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Salon du Tapis d'Orient

The Salon du Tapis d'Orient is a moderated discussion group in the manner of the 19th century salon devoted to oriental rugs and textiles and all aspects of their appreciation. Please include your full name and e-mail address in your posting.

Red in Rugs and Other Textiles

by R. John Howe

Dear folks -

R. John Howe gave a “rug morning” at The Textile Museum on March 10, 2007. 

The first part of this program was a PowerPoint-assisted lecture, entitled "Red in Rugs and Other Textiles”. 

Here, should it be of interest to others, is that lecture.


Red is ubiquitous in rugs and textiles.  Although it can be done, it takes a little looking, usually, to identify a piece one owns that doesn’t have at least some red in it.  So our problem in this rug morning will be not to be overcome by this sea of plenty, but to cut into it, intelligently, and to organize it in ways that let us see interesting, perhaps even important things that reside in it.

Toward that end I will talk a little about this subject and then we will look at some examples of textiles that contain red in their palette.  We will organize this latter part, modestly, in terms of dyes used and some of the major aspects of color theory.

First, the talk.

There are four parts:

We begin with red in everyday life.

Red is not just frequently encountered in textiles, it is encountered at nearly every turn in everyday life.

Stop signs are red.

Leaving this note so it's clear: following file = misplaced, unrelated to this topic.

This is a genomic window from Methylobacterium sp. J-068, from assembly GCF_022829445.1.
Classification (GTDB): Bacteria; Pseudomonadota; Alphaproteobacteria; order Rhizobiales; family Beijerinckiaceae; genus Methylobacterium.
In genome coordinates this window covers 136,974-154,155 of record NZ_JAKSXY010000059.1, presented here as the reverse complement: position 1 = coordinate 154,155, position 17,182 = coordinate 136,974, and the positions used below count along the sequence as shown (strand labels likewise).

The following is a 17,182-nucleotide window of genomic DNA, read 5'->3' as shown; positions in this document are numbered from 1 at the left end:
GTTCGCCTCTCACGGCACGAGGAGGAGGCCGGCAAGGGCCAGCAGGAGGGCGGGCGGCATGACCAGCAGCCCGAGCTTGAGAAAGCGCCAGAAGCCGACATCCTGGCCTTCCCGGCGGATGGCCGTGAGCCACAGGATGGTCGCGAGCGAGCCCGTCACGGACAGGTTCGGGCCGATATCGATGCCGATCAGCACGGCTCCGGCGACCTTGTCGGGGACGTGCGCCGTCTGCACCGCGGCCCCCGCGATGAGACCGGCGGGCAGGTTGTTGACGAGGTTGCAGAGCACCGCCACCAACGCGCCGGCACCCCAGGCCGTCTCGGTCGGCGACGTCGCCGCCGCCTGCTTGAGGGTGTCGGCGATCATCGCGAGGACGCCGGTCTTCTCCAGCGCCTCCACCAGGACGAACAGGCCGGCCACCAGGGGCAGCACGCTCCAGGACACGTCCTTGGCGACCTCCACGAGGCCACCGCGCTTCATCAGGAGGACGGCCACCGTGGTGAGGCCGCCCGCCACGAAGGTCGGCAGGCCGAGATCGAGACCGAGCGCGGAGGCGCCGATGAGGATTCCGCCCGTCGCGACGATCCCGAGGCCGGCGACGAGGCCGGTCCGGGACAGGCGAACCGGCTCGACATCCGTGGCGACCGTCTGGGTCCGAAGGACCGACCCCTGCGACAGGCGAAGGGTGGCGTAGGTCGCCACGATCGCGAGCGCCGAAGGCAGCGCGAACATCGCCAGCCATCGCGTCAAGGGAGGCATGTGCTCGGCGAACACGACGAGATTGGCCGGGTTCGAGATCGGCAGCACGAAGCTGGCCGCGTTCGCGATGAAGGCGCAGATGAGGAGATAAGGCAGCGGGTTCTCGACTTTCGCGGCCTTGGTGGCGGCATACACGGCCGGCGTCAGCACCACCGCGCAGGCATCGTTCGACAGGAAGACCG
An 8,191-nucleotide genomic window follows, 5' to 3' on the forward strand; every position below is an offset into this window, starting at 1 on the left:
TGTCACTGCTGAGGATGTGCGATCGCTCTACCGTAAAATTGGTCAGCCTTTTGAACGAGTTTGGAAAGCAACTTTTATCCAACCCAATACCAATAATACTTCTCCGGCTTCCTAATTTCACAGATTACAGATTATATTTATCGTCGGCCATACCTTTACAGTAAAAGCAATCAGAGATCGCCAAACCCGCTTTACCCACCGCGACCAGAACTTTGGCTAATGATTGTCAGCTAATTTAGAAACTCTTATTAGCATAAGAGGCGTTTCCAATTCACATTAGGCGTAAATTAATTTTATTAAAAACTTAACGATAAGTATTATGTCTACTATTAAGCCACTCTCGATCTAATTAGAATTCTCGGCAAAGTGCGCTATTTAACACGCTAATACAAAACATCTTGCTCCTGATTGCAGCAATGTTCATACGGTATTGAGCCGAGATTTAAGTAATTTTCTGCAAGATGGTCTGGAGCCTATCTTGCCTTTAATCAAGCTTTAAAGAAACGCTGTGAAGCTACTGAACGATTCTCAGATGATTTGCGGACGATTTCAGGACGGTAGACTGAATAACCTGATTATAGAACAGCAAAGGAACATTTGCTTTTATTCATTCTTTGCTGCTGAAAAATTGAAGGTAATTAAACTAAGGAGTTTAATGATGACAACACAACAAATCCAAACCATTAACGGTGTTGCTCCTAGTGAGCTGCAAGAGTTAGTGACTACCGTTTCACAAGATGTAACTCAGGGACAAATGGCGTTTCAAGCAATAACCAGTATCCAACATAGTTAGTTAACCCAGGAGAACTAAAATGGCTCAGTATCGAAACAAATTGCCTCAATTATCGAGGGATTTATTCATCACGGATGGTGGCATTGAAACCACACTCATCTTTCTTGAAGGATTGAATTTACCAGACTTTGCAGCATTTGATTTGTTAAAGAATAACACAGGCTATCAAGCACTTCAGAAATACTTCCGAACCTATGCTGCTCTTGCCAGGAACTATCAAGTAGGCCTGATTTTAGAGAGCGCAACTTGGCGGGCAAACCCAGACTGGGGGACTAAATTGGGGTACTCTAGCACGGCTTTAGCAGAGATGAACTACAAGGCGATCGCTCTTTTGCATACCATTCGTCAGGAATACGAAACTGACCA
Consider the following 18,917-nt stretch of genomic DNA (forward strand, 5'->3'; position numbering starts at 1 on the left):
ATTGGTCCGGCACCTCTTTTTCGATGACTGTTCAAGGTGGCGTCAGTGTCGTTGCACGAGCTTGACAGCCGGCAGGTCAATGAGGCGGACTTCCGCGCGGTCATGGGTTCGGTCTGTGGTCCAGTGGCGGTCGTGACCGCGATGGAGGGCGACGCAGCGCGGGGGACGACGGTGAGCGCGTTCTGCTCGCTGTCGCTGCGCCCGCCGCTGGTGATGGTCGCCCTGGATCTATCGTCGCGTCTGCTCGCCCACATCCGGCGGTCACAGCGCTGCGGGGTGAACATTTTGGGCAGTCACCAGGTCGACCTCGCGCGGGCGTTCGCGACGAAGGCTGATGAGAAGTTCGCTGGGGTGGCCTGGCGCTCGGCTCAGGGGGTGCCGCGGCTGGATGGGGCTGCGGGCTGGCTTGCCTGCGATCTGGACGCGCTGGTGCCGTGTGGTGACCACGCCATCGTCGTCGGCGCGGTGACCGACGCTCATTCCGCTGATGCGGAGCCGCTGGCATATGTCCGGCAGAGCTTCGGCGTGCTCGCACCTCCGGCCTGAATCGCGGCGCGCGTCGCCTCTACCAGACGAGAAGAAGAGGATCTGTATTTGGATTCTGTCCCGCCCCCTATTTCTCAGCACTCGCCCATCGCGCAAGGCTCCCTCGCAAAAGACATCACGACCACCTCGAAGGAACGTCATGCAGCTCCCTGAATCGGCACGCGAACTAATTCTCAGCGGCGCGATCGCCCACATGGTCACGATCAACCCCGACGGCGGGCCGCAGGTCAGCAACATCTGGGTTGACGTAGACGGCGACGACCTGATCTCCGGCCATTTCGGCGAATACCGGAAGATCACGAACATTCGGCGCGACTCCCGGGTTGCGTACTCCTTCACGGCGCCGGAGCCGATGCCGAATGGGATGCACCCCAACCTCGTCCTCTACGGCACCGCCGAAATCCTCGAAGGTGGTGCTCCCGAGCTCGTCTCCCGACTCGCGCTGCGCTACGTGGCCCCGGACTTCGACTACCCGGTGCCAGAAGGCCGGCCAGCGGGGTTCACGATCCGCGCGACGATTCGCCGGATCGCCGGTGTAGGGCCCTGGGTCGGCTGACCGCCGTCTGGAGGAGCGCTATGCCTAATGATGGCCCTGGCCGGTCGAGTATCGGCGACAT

Fire engines and fire plugs are frequently red.

Catsup is red.  So is a lot of lipstick.

Barns and Swiss Army knives are frequently red.

If you cut yourself, your blood will be red, even if your family has lived on Beacon Hill in Boston for 10 generations.

There’s a lot of red in language. 

Common expressions include:

and there really were “red letter days.”

In some Roman calendars, and those of later eras, “market” days and holidays were actually marked in red.


Coke signs, a nearly universal symbol in our era, have a red ground.

Some sunrises and sunsets are spectacularly red.

And as a small boy, I actually had a “red wagon.” 
We could go on and on….
So red is all around us most of the time.

Red, is reputed, in fact, to be the most popular color. 

Elizabeth Barber says that “Much of this preference can surely be laid to our physiology, since we distinguish the electromagnetic waves at the “red” end of the spectrum more easily and infallibly (which is why we still use red for our most urgent signals)”.

A phenomenon that seems to testify to this fact of physiology is that brain-injured persons, suffering from temporary color-blindness, start to perceive red before they are able to discern any other colors.

That is the end of red in everyday life.

Discussion Proceed to Part 2 Proceed to Part 3 Proceed to Part 4